If you're a luck egalitarian, how come you read bedtime stories to your children?

Shlomi Segall*

*Corresponding author for this work

Research output: Contribution to journalReview articlepeer-review

13 Scopus citations

Abstract

We now know that intimate forms of parental partiality, such as bedtime storytelling, may entrench socio-economic inequalities. Egalitarians will differ on how it is proper to handle the equality-upsetting effect of intimate parental partiality. Rawlsians propose mitigating the resulting inequalities in nurtured skills (that is, prevent them from translating into social and political advantages later in life). Luck egalitarians, in contrast, propose neutralizing them, e.g. requiring parents not to read bedtime stories if and when this gives the child an undue advantage later in life. It has been suggested (by Andrew Mason) that this implication shows luck egalitarianism to be counterintuitive. The paper responds to that challenge and shows why, once we differentiate between different motivations underlying parental partiality, the luck egalitarian position on bedtime reading is no less plausible than the Rawlsian mitigation approach.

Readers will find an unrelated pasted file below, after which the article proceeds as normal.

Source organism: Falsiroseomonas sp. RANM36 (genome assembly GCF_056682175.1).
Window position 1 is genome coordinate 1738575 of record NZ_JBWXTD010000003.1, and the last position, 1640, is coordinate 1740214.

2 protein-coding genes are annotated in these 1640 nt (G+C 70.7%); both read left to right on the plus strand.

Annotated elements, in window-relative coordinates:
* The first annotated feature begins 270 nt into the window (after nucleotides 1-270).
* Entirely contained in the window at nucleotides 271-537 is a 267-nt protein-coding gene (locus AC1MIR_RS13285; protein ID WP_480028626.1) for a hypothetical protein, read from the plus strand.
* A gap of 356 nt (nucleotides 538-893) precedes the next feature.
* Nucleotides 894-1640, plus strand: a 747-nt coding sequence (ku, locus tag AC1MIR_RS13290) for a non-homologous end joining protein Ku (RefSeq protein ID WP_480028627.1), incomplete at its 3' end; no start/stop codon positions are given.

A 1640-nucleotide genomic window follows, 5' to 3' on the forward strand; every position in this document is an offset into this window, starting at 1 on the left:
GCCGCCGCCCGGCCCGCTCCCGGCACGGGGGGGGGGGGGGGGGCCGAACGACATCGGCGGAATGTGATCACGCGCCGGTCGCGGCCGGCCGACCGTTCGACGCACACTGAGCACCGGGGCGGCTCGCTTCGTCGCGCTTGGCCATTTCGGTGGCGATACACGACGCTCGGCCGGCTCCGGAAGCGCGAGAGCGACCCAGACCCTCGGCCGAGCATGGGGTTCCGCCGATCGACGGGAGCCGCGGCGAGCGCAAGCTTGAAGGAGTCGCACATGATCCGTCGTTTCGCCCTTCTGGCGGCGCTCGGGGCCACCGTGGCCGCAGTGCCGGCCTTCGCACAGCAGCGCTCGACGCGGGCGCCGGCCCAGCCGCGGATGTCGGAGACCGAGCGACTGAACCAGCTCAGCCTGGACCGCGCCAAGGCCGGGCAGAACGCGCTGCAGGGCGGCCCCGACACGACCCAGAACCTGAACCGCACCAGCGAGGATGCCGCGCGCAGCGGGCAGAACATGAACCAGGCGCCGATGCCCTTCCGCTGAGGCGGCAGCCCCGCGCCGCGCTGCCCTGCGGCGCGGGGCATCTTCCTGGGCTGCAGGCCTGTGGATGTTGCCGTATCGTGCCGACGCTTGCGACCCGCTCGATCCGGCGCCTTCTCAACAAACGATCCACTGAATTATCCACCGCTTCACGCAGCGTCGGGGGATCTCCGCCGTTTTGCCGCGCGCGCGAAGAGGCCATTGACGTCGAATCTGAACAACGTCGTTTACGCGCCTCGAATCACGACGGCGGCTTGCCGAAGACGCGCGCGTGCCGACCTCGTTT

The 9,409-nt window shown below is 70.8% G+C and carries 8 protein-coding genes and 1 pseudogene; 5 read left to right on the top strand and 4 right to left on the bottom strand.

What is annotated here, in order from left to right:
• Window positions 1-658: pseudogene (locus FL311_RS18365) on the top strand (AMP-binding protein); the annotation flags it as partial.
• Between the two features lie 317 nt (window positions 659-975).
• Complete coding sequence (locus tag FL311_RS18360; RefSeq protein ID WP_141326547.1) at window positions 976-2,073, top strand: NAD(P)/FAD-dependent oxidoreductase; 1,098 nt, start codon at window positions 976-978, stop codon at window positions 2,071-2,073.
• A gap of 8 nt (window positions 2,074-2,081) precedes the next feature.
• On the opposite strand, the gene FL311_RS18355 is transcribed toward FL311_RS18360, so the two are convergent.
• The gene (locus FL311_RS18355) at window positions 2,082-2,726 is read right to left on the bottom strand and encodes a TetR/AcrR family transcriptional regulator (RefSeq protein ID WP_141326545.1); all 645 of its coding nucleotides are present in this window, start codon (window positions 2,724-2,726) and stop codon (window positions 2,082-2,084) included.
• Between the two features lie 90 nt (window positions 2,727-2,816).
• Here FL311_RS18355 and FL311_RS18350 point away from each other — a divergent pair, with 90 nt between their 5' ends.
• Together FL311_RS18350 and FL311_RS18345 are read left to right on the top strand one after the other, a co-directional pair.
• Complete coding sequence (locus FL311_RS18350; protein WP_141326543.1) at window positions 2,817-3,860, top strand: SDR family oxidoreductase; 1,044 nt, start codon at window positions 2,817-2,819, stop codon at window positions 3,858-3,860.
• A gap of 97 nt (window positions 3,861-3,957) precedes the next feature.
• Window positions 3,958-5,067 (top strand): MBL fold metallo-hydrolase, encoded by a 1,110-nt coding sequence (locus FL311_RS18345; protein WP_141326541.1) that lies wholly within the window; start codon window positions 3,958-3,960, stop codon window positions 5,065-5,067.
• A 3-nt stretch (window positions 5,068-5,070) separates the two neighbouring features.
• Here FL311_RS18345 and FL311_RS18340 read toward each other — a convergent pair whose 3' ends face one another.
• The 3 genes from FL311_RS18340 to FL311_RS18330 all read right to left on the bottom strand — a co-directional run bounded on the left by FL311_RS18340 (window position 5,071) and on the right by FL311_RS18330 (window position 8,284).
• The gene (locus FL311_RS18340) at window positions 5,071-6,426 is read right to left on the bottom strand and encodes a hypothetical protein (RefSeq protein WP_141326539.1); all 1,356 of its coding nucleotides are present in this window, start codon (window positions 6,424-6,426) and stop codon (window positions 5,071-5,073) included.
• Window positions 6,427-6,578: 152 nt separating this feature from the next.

Original languageAmerican English
Pages (from-to)23-40
Number of pages18
JournalCritical Review of International Social and Political Philosophy
Volume14
Issue number1
DOIs
StatePublished - Jan 2011

Keywords

  • basic structure
  • justice
  • luck egalitarianism
  • mitigation
  • parental partiality

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